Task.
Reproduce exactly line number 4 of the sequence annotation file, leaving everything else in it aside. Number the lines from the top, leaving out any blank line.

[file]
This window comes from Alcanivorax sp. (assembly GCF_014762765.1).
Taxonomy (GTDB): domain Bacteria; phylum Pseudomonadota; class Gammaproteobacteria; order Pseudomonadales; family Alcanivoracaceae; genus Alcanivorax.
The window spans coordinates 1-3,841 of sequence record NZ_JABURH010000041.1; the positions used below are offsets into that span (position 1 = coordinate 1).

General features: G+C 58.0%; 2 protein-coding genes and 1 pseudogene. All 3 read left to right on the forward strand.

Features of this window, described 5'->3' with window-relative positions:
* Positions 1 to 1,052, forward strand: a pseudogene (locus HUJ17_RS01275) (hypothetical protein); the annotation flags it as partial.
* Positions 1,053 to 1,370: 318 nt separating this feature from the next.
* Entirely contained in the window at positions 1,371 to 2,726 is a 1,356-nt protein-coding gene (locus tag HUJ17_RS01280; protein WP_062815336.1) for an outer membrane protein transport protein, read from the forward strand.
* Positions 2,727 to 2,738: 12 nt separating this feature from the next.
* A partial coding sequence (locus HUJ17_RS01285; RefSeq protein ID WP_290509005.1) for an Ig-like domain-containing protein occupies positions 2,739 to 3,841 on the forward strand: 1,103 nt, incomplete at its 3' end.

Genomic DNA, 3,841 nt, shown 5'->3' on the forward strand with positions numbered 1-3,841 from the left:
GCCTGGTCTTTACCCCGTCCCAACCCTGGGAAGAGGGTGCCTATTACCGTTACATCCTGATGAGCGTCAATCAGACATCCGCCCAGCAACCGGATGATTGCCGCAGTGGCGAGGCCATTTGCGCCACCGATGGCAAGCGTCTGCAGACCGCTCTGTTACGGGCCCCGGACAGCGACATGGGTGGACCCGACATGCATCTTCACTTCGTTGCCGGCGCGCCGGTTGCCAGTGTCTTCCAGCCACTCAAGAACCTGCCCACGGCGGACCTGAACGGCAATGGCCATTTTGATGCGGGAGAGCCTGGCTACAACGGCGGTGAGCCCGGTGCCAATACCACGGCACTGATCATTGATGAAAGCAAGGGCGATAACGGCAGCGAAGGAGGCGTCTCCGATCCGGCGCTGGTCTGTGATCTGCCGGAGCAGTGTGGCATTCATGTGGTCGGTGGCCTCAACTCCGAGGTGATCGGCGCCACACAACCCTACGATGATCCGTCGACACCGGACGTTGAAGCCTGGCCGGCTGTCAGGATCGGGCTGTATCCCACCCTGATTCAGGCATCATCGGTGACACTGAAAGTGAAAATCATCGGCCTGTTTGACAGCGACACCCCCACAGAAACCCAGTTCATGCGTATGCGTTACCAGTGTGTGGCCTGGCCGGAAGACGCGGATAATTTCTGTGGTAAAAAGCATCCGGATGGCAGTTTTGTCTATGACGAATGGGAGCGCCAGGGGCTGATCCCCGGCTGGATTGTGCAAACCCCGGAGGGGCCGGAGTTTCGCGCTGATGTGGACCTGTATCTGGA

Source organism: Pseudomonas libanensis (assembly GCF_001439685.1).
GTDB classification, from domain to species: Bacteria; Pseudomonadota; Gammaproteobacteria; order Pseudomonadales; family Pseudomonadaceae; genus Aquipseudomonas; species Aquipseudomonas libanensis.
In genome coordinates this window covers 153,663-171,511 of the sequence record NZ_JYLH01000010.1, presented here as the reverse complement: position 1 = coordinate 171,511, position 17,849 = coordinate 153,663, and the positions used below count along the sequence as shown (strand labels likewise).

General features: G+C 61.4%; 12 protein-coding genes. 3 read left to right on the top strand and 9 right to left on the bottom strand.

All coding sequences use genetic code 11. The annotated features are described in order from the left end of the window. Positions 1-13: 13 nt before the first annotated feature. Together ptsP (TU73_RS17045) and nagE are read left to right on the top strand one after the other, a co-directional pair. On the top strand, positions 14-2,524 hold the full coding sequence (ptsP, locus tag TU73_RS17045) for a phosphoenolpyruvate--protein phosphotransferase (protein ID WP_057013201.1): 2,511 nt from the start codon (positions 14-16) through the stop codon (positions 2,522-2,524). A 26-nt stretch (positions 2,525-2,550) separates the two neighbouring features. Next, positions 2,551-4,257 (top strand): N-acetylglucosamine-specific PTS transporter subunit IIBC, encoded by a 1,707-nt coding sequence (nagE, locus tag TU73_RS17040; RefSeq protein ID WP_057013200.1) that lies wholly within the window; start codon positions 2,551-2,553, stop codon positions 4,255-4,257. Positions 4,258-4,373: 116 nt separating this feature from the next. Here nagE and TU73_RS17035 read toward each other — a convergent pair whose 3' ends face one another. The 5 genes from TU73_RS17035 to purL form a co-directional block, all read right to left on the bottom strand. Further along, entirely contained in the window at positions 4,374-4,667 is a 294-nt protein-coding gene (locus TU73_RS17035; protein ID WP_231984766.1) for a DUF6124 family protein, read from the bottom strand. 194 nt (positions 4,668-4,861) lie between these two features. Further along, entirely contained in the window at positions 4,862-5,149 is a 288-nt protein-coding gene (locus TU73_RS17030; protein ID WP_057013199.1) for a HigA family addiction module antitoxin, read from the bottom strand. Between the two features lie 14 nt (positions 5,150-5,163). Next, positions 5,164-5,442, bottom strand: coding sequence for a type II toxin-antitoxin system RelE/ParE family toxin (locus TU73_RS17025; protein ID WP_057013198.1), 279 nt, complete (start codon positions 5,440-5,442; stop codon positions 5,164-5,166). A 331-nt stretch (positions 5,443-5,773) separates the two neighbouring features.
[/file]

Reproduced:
General features: G+C 58.0%; 2 protein-coding genes and 1 pseudogene. All 3 read left to right on the forward strand.